So off I log the call with all kinds of info (including I use Vista solely now on my work and home machines) and go though a few simple check emails. Annoyingly I get a new person on each email. Maybe I am spoilt from partner based support where the same person responds and they know whats going on, but getting a new person who is obviously not checking what has been done before and simply sending crap is getting too much. The last email broke the camels back. Why?

THEY TOLD ME TO UNINSTALL IE7! I mean for fucks sake, it's been out for year and is a flag ship product for Microsoft and support thinks it's the cause!?!? Worst is (and bonus points for you if you picked this up) Vista ships with it, there is no uninstall back to IE 6!?!I've attached a screenshot of the email in case you think I am crazy.

 

.NET Framework 3.5 - Part 3: Extensions

Submitted by Robert MacLean on Thu, 12/27/2007 - 09:38
In my previous post I spoke about some of the new features in 3.5. For ASP.NET though there is more goodness coming in the form of the ASP.NET 3.5 Extensions package. This package contains some interesting bits I want to highlight.
  • ASP.NET MVC: This model view controller (MVC) framework for ASP.NET provides a structured model that enables a clear separation of concerns within web applications, and makes it easier to unit test your code and support a TDD workflow. It also helps provide more control over the URLs you publish in your applications, and more control over the HTML that is emitted from them.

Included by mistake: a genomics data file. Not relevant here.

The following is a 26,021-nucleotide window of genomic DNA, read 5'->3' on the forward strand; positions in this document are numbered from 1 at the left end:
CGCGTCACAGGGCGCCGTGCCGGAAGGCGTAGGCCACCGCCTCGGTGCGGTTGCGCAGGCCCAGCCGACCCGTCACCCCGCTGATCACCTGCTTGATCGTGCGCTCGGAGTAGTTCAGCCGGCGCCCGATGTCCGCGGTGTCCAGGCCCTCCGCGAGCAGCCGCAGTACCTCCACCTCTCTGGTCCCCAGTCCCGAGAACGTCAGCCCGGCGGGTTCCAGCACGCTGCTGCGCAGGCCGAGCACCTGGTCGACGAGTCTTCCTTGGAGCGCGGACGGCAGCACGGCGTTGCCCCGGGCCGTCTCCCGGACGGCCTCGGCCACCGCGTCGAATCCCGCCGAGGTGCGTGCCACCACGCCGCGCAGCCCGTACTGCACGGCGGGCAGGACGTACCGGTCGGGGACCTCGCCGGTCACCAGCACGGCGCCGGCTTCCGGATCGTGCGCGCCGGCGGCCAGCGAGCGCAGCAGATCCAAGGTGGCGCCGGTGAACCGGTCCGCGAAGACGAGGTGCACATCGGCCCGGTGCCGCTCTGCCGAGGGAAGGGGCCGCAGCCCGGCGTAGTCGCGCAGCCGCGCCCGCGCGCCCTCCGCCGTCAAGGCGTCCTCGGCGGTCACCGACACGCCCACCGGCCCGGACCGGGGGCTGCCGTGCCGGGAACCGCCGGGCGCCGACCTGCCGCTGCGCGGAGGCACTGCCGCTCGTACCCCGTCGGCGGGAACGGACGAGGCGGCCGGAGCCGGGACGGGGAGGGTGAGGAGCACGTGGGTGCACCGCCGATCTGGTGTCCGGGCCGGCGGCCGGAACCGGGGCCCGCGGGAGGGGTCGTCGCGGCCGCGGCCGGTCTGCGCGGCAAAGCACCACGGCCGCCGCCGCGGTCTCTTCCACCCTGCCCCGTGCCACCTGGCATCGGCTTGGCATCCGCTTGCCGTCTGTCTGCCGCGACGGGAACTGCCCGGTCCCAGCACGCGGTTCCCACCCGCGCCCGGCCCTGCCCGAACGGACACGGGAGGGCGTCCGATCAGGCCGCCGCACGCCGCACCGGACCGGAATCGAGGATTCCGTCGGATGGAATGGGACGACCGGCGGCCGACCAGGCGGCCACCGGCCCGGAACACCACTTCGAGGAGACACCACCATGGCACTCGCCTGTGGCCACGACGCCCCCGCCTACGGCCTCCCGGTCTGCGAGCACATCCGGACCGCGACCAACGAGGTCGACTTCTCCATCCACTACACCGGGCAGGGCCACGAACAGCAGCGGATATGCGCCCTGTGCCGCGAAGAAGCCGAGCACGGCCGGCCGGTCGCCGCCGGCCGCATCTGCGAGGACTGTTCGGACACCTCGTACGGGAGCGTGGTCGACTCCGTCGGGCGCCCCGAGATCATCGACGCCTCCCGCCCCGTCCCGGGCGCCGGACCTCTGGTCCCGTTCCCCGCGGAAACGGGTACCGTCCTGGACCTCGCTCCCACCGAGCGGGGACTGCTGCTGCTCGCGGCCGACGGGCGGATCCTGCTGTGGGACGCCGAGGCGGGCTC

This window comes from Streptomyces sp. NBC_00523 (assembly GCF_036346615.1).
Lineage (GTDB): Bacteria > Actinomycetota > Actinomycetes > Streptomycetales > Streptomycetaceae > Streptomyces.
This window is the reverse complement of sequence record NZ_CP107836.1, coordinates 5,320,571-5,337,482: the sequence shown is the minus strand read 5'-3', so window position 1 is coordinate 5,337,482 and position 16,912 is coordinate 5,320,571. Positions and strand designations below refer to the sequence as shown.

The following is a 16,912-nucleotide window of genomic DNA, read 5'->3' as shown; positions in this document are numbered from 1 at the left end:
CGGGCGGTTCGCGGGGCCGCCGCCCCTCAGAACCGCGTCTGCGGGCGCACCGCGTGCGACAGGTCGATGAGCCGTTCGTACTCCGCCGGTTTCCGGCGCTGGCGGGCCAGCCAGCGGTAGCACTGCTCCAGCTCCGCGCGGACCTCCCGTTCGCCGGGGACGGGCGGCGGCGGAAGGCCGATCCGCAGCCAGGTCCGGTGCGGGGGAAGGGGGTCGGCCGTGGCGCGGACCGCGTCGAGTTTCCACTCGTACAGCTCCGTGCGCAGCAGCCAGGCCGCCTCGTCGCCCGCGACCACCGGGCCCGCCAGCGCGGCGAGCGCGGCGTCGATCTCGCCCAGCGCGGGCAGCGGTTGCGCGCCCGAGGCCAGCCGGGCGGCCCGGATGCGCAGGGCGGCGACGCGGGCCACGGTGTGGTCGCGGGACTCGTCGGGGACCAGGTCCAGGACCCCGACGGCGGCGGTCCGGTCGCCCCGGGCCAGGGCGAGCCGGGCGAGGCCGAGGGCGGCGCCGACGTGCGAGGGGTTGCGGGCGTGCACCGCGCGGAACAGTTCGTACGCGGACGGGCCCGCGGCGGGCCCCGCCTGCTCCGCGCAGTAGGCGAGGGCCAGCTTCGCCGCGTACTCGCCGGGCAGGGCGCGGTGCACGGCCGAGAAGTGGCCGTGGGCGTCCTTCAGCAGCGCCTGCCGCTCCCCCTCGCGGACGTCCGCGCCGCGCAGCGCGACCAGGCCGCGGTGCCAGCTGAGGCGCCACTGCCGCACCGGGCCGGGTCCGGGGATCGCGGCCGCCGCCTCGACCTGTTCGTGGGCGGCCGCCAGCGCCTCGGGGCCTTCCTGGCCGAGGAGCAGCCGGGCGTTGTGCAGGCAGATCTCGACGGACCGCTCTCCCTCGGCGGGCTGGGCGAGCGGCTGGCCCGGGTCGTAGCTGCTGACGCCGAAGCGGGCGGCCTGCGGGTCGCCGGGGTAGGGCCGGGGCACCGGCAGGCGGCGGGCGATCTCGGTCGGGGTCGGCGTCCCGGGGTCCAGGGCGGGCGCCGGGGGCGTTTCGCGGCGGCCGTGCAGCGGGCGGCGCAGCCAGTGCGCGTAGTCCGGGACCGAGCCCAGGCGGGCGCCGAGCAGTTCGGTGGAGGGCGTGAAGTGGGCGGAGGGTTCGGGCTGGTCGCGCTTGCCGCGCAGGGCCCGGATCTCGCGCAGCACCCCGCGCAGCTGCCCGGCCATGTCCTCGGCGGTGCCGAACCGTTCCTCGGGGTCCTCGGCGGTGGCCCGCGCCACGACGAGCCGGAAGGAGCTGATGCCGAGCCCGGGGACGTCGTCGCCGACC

• ASP.NET Silverlight Support: With the ASP.NET 3.5 Extensions release we'll deliver support for easily integrating Silverlight within your ASP.NET applications.  Included will be new controls that make it easy to integrate Silverlight video/media and interactive content within your sites.
  • ADO.NET Data Service (codename "Astoria"): In parallel with the ASP.NET Extensions release we will also be releasing the ADO.NET Entity Framework.  This provides a modeling framework that enables developers to define a conceptual model of a database schema that closely aligns to a real world view of the information.  We will also be shipping a new set of data services (codename "Astoria") that make it easy to expose REST based API endpoints from within your ASP.NET applications.
There are a few more and Scott Guthries post will be good to cover if you are interested (all the info above is from him).

Now starting with Silverlight support thats a no brainer really. If your market is developers wanting great tools, then making them edit HTML to get your new platform is a little tougher than need be. The MVC is a nice thing if you believe the information on it (I haven't used it yet myself) but it basically is bringing a lot of the CCF/CAB ideas to the web in a elegant way. Lastly Astoria is a great technology (I almost built my own for a project but beta 1 came out and saved me from that) which gets your data from within the black box of servers on to the web in a way it can be consumed by client applications easily. Obviously performance doesn't compare to ADO.NET directly but if you don't have access to the server this is the way to share information.